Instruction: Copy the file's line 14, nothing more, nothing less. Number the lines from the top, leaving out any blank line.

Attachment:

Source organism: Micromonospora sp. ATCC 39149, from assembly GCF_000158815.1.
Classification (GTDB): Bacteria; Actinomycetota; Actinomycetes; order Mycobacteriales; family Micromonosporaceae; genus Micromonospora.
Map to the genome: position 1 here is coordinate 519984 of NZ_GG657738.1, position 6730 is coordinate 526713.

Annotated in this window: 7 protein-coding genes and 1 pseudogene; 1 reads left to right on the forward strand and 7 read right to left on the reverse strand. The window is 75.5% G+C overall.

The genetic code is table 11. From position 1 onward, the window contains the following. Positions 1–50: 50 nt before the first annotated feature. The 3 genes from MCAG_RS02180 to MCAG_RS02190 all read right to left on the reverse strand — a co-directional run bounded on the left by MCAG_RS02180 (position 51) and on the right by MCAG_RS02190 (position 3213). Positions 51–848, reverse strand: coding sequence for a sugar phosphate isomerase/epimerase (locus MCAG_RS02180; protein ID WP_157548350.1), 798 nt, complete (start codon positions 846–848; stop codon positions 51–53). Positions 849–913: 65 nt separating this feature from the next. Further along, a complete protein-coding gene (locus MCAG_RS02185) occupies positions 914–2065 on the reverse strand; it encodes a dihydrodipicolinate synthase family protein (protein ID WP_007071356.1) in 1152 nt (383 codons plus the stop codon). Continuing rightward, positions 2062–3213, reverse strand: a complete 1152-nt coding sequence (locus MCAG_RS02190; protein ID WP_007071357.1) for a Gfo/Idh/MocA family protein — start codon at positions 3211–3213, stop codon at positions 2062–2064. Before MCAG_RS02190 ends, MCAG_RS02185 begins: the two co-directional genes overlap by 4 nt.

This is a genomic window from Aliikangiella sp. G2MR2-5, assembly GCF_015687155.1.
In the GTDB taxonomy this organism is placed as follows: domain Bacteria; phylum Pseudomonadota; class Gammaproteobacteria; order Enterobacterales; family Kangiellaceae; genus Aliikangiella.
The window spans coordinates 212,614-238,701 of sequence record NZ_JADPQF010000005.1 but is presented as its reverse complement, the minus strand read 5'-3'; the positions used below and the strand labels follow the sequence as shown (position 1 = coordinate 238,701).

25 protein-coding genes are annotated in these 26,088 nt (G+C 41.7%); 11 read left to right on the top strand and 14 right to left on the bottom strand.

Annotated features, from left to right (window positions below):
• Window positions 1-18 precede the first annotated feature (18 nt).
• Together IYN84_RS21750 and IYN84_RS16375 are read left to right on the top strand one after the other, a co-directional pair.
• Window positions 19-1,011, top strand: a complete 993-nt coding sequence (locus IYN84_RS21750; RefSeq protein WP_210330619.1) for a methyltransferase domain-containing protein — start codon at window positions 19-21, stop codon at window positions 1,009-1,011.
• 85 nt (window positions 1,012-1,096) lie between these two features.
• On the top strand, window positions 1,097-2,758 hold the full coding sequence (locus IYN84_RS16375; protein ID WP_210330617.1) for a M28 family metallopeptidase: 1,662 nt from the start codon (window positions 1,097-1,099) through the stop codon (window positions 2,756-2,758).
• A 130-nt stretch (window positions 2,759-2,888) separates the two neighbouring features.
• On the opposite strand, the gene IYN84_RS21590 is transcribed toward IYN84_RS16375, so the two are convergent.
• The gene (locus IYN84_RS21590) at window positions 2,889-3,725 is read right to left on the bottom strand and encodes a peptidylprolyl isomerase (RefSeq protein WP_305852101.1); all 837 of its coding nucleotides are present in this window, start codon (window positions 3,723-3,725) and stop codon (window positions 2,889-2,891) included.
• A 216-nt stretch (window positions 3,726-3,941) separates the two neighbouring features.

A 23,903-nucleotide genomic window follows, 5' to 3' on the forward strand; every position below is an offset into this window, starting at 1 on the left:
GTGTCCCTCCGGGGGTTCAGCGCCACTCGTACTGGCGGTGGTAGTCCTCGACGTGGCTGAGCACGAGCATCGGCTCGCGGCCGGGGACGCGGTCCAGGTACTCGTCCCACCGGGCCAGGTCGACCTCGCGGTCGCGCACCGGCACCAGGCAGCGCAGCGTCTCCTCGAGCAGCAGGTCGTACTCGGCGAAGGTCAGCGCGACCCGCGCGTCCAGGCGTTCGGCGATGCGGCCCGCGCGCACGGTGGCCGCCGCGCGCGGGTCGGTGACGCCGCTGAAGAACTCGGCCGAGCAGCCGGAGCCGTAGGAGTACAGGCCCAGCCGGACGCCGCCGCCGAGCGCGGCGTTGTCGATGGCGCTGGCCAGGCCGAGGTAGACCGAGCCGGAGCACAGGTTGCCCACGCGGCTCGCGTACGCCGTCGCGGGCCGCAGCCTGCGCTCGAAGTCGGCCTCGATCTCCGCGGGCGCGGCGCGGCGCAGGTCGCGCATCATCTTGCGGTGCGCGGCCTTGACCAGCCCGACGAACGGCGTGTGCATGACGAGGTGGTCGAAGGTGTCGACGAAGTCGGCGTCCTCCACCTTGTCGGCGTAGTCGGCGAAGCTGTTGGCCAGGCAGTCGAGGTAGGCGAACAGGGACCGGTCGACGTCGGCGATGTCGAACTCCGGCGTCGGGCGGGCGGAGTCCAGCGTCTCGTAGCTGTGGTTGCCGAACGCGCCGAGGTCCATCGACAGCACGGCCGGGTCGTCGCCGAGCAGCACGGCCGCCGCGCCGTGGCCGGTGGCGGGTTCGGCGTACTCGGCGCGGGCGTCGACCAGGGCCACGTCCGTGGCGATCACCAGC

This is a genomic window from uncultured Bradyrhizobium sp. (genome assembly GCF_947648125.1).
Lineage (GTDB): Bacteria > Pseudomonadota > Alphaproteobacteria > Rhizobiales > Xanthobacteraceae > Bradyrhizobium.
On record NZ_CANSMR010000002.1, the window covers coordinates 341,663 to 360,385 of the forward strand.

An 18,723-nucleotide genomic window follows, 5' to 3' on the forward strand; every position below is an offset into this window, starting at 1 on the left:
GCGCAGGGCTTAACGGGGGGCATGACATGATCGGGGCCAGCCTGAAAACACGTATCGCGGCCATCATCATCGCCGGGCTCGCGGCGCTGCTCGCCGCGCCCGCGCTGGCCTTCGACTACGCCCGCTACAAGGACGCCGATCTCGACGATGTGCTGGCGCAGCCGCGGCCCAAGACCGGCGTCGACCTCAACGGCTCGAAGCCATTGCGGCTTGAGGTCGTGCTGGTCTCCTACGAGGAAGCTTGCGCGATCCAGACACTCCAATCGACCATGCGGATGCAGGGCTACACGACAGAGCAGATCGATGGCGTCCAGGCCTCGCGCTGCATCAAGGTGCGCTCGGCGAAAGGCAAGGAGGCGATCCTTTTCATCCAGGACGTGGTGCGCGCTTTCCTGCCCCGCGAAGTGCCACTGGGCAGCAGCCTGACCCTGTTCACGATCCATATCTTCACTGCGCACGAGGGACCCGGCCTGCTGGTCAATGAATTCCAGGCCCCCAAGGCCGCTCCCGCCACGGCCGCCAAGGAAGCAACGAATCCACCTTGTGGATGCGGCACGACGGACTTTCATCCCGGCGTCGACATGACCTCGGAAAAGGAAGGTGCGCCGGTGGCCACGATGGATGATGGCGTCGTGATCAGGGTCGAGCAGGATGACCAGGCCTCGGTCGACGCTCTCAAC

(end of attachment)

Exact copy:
• 85 nt (window positions 1,012-1,096) lie between these two features.